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Estonian report Estonian report
by Euro Reporter
2012-04-13 07:29:43
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Central bank plans to raise reserves to cut ECB risks

Estonia’s central bank said it must boost reserves by 3 1/2 times in the long term to reduce the risks of participating in European Central Bank measures to tackle the region’s debt crisis. Eesti Pank plans to increase its equity capital to 1.31 billion Euros ($1.72 billion) from 370 million Euros, raising its equity relative to the total for euro-area central banks to 0.26 percent, the same as its relative ECB contribution, its board said today in an e-mailed statement from Tallinn, the capital.

“The volume of Eesti Pank’s risk assets has significantly increased due to the financial crisis in the euro zone,” the board said. “The central bank’s risks have increased and the bank’s reserves must match those risks.”

The ECB’s decision to issue three-year loans to commercial banks has heightened risks to regional central banks’ balance sheets, Deputy Governor Ulo Kaasik said March 28. Estonia adopted the euro last year. The bank won’t contribute more than a quarter of its annual profit to the state budget until its reserve goal has been reached, the board said. Income was 22.7 million Euros last year, of which 5.7 million Euros will be allocated to government reserves, it added.


Opposition party loses four lawmakers as eight defects

Eight members of Estonia’s opposition Center Party, including four lawmakers, left the party citing its lack of democracy and disagreements with the leadership over “isolationist” policies. The eight, including European Parliament members Siiri Oviir and Vilja Savisaar-Toomast, said they would continue to stand for “a strong middle class,” according to a statement e- mailed today.

The move reduced the party’s seats in the 101-member Riigikogu to 21, following the defection of another lawmaker last month over dissent with Chairman and Tallinn Mayor Edgar Savisaar. Tumult within the party will help the ruling coalition of Prime Minister Andrus Ansip, which saw its support in opinion polls slide last month to the lowest level since elections were held a year ago, said Rein Toomla, a political science lecturer at Tartu University.

The Center party and opposition Social Democrats back higher social spending and scrapping Estonia’s zero-level corporate income tax on reinvested profits. Center was the Baltic nation’s only party opposing parliamentary ratification of Europe’s temporary rescue fund last September and of the second bailout package for Greece in February, saying Estonia’s lower living standards didn’t justify help for wealthier European countries. Political infighting has cut Center’s public backing since January, according to an opinion poll by TNS Emor published on March 26. Even so, the combined support for Center and opposition Social Democrats rose to a record 53 percent last month following the country’s biggest strikes since independence in 1991.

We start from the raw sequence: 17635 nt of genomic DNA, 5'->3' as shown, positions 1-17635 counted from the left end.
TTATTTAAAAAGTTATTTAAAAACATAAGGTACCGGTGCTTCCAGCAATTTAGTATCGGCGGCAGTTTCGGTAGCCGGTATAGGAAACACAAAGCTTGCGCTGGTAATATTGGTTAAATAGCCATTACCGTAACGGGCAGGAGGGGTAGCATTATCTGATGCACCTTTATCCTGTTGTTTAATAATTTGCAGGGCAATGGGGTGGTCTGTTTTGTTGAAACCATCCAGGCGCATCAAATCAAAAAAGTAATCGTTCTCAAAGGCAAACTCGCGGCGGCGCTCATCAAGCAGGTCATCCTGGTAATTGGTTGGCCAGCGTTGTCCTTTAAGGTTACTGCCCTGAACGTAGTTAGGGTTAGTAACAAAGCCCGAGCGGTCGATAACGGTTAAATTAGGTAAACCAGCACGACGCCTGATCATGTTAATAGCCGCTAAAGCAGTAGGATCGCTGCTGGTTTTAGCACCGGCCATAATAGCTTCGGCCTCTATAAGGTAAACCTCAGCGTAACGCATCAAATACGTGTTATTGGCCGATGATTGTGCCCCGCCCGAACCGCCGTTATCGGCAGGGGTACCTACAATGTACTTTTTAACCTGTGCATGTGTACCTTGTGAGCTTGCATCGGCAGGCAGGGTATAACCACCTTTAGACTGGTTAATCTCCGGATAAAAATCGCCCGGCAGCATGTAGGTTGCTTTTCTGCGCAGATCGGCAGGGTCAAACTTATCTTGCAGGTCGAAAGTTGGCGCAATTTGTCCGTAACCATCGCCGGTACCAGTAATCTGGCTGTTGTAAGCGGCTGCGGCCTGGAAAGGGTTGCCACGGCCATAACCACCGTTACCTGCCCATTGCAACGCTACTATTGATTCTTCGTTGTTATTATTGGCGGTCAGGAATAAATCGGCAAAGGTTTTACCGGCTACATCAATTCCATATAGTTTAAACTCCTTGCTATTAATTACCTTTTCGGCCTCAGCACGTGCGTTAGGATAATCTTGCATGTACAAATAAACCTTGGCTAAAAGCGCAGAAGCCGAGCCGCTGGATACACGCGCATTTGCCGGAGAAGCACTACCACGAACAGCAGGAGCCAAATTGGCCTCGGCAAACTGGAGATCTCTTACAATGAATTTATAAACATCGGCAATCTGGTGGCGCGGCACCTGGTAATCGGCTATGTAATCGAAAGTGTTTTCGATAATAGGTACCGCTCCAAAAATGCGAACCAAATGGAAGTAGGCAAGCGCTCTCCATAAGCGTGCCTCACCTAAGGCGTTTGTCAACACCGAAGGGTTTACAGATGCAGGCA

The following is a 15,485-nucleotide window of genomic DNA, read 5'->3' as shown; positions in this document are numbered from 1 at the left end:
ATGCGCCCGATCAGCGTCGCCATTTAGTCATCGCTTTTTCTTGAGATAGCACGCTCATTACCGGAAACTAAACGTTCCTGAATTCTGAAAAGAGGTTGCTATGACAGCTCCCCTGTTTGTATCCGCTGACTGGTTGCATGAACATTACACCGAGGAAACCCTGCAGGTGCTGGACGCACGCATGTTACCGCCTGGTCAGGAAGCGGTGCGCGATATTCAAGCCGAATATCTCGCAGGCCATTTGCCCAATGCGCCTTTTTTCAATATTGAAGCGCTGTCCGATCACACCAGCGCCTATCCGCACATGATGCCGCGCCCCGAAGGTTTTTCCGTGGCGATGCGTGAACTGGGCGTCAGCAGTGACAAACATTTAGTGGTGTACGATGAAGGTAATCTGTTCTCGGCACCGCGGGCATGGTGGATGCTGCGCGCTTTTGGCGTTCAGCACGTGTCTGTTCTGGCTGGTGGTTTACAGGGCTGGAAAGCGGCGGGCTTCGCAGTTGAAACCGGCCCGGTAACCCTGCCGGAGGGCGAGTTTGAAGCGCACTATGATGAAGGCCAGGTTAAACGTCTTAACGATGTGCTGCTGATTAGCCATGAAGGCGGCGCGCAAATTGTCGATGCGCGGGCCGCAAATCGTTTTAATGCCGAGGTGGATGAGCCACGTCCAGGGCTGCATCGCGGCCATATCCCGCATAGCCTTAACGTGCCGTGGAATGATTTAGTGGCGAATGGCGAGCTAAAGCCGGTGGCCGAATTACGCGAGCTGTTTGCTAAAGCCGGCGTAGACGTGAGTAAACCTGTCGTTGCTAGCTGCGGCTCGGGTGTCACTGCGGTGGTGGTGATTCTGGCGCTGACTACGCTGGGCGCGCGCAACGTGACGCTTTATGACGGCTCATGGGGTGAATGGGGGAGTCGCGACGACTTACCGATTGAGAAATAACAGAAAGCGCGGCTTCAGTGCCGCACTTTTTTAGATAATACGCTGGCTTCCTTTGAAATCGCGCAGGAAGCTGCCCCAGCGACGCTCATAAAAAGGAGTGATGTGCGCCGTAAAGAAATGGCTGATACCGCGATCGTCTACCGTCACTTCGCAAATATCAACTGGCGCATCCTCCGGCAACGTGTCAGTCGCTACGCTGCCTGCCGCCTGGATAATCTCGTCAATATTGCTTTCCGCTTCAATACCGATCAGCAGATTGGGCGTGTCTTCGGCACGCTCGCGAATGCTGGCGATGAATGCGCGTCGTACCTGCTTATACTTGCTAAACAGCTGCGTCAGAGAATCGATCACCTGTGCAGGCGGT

Politicians show support for Pussy Riot

Video containing scenes from Pussy Riot's controversial Feb. 21 performance inside Christ the Savior Cathedral. Estonian President Toomas Hendrik Ilves attended a concert in Tallinn on Sunday in support of the arrested members of punk group Pussy Riot, RIA-Novosti reported. The concert was organized by Estonian politician Juku-Kalle Raid in solidarity with the three women who were arrested after the all-female protest group performed an unsanctioned concert in February at Moscow's Christ the Savior Cathedral that attacked longtime leader Vladimir Putin.

Influential music critic Artemy Troitsky also attended Sunday's concert, noting that "in Russia there has been no such concert in support of these punk girls, but Estonia is the first state in the world to show solidarity," RIA-Novosti reported. The concert was held after nine Estonian politicians, including Raid, sent a letter to Putin asking him to free the arrested women.

"With this letter we want to tell the Russian government that the legal system in a country that participates in the European Council, of which Russia has been a member since 1996, should not under any circumstances be ruled by political power," the group wrote, Estonian news reported. "These women were arrested on accusations of hooliganism," the group added. "But everyone knows they were protesting against the elections, against the authoritarian regime of Vladimir Putin and against the absence of free speech in Russia." The women face up to seven years in jail upon charges of hooliganism for their alleged participation in February's performance.

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